Elisabeth inherits his fortune and his Paris house, into which the four move. Lonely and disoriented in separate rooms, they gravitate to the Room that Paul finally establishes in the dining hall. Their lives move slowly to a climax from the moment that Paul realizes he is in love with Agatha. Afraid to tell each other of their love, they each tell Elisabeth. Terrified that Paul might leave her, Elisabeth moves tirelessly between them all one night to dissuade them from marrying. Lying, she tells Paul that it is Gérard whom Agatha loves, and she tells Agatha that Paul is too selfish ever to love anyone. She also convinces Gérard that by friendship he won Agatha’s love and that it is his duty to marry her. Elisabeth is so dedicated to the idea of possessing Paul and so trusted by the others that she succeeds completely in her scheme.

A short time after his marriage to Agatha, Gérard meets Dargelos. The former schoolmate sends Paul a gift, part of his collection of poisons. Paul and Elisabeth were delighted with the present which, to Agatha’s horror, is added to the treasure.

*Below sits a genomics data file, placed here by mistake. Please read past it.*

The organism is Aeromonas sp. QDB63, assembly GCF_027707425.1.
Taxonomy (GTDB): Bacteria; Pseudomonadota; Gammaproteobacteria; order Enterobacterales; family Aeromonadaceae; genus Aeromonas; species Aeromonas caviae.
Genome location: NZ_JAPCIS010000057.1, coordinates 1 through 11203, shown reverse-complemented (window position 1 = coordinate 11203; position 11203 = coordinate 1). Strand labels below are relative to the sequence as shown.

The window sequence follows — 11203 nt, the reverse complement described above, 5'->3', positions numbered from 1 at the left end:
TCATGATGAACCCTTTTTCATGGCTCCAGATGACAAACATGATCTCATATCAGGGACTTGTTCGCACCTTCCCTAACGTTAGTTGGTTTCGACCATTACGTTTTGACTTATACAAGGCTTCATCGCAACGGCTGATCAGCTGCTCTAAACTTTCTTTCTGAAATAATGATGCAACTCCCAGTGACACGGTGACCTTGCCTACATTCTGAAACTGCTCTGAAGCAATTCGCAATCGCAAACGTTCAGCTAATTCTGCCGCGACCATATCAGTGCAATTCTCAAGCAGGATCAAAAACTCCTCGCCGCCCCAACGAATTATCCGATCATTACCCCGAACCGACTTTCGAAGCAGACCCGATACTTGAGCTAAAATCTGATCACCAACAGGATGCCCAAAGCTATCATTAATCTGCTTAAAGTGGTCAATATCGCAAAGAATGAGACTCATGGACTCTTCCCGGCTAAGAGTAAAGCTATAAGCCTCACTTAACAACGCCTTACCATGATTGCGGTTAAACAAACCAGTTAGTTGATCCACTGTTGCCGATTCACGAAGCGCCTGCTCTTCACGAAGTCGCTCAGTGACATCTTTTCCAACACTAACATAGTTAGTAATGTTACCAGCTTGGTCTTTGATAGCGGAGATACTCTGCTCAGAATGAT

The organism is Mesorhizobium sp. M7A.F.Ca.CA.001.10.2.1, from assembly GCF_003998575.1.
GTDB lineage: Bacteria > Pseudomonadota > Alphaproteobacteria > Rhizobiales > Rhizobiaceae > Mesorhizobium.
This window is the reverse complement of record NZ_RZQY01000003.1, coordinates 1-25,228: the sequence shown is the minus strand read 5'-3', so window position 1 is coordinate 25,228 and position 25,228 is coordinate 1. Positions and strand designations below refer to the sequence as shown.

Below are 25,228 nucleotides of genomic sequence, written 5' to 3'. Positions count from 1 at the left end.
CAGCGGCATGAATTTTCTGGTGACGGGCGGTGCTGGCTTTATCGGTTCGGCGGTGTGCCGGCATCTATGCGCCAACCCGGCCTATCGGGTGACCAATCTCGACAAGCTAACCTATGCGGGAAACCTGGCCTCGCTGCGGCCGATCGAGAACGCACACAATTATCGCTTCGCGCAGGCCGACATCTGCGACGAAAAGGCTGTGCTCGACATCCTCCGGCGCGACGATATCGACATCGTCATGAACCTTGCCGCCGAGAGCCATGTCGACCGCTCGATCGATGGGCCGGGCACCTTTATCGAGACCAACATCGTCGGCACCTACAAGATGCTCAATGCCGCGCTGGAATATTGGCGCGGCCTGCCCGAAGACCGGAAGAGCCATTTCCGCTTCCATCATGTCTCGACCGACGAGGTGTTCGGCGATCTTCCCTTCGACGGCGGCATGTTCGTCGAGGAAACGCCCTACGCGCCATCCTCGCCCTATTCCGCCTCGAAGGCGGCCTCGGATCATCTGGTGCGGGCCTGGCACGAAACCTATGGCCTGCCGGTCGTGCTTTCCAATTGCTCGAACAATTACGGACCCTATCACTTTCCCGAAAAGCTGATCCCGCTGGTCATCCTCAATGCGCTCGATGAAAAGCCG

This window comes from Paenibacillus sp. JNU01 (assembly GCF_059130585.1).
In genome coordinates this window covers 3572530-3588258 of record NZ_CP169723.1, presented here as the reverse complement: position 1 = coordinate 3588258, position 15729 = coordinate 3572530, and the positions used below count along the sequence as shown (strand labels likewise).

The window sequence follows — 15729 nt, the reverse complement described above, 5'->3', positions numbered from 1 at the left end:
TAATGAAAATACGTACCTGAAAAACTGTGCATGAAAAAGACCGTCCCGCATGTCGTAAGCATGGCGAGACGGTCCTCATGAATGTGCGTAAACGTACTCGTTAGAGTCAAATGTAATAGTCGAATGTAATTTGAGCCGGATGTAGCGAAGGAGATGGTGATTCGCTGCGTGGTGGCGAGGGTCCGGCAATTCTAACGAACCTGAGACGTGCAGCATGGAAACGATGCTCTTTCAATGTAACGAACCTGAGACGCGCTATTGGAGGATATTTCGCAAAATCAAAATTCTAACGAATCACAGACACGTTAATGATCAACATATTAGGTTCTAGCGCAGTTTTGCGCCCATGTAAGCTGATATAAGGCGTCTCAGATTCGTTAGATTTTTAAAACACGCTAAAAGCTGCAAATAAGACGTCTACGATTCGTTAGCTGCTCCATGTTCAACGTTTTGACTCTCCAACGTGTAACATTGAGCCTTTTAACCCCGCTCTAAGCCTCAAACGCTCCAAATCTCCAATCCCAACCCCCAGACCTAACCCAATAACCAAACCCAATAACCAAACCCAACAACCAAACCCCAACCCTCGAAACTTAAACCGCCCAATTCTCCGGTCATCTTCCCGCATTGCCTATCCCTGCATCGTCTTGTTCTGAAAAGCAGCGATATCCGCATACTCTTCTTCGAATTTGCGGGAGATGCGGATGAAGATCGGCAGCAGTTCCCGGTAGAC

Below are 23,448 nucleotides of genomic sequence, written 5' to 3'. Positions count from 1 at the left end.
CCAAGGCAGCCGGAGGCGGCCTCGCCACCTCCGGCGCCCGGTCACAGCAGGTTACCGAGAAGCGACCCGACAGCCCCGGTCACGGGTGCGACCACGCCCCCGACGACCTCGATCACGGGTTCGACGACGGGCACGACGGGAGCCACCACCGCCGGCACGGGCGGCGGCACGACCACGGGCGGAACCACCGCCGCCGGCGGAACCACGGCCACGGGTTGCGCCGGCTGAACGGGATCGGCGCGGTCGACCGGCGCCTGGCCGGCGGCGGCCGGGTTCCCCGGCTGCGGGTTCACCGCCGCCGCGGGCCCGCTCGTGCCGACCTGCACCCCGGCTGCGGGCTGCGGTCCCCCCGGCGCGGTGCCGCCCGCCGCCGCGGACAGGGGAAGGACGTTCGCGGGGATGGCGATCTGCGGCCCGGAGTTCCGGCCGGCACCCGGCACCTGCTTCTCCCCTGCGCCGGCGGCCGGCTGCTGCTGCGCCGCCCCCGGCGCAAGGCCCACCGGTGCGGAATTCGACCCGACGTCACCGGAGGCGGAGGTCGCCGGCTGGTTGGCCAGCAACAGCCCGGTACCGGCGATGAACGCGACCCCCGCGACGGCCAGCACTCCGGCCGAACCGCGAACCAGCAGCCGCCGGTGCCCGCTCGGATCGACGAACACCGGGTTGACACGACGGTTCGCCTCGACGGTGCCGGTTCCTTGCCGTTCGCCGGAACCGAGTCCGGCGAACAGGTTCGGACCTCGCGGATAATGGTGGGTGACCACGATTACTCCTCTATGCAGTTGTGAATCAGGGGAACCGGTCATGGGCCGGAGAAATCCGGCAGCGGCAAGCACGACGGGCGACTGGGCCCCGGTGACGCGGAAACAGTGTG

Weeks later, when Paris is again covered in snow, Elisabeth dreams that Paul is dead. She awakens to find Agatha at the door. Agatha is convinced that Paul killed himself; she received a letter from him threatening suicide. They run to the Room and find Paul choking on poison fumes that fill the screened-in corner where he lies. Although he can barely speak, with Agatha he reconstructs Elisabeth’s scheme. When he curses her, she feels that her heart dies. After admitting her guilt and jealousy, she snatches a revolver; by that violent act, she is able to regain their attention and thus to captivate Paul once more. Elisabeth works to charm him back into their world of the Room and the Game, far from Agatha, who seems less real to him than the snowstorm outside. The two women watch each other until Paul falls back exhausted. Thinking him dead, Elisabeth shoots herself. Crashing against the screens, she destroys the Room and lets in the enemy world. Paul sees visions of people playing with snowballs crowding the windows, watching as he dies. Theirs is the tragedy of outcasts who, unaware that they live on borrowed time, die fighting for their private existence.